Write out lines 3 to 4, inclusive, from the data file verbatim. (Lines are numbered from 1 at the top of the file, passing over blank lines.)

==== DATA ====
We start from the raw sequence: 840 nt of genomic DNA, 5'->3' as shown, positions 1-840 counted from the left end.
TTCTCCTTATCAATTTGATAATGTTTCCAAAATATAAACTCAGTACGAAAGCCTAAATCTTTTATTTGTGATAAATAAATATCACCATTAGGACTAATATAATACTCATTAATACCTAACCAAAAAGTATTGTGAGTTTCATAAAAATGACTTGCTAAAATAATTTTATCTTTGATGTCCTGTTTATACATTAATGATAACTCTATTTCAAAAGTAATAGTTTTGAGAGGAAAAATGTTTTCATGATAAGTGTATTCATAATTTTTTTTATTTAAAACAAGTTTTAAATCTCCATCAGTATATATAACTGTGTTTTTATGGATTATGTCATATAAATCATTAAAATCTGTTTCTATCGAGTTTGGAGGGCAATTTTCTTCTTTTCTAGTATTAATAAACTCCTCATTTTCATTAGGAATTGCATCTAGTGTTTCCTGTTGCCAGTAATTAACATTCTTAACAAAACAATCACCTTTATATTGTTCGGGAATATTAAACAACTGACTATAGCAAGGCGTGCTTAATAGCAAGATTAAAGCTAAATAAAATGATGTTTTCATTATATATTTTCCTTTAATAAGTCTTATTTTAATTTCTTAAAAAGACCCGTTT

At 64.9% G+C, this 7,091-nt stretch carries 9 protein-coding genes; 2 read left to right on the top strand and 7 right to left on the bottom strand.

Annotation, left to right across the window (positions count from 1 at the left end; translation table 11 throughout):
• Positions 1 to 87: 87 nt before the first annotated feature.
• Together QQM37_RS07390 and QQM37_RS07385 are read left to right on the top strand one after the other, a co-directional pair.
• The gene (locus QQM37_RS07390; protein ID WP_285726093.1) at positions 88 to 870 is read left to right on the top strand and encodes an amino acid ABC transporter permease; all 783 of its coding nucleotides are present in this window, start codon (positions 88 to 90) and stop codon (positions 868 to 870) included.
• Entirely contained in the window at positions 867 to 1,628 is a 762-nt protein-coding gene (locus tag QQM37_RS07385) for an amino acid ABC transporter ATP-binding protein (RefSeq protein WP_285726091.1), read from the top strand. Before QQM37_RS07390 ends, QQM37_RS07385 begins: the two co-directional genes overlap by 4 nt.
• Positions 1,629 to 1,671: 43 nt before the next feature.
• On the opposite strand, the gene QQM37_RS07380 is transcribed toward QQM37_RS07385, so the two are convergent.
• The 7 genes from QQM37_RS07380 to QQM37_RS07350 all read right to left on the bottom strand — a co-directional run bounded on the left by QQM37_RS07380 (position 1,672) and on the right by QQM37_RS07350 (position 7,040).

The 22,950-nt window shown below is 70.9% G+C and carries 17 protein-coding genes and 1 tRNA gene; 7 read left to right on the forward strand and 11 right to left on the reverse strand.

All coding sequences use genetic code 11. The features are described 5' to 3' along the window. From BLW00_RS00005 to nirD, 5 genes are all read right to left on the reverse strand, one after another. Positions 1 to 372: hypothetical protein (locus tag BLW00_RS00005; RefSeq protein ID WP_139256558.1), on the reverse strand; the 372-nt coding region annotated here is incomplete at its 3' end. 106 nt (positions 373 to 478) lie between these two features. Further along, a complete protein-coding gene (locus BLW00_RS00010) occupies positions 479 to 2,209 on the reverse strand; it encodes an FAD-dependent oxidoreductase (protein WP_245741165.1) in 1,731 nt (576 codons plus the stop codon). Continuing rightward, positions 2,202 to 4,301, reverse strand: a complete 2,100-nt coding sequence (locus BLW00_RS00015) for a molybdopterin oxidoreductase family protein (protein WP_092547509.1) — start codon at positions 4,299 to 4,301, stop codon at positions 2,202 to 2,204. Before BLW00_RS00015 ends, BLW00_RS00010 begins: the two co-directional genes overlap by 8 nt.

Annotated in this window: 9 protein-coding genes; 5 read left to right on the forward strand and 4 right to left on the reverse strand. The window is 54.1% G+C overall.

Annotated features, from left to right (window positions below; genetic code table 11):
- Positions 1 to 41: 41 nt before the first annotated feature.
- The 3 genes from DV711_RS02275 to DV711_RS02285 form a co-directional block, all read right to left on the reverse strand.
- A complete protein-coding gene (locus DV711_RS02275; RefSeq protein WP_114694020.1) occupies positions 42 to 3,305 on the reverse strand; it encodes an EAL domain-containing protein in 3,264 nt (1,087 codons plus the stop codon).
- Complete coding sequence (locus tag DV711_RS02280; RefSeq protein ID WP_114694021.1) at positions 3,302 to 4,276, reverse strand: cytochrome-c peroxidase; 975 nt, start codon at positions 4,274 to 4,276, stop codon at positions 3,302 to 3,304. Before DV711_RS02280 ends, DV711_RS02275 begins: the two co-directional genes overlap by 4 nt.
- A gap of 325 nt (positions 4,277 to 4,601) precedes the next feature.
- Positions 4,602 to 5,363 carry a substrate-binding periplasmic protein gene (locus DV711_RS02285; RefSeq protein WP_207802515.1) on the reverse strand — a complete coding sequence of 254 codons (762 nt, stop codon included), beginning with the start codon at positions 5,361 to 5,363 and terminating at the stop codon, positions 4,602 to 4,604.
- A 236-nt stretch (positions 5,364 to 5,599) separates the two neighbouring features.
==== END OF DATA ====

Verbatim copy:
At 64.9% G+C, this 7,091-nt stretch carries 9 protein-coding genes; 2 read left to right on the top strand and 7 right to left on the bottom strand.

Annotation, left to right across the window (positions count from 1 at the left end; translation table 11 throughout):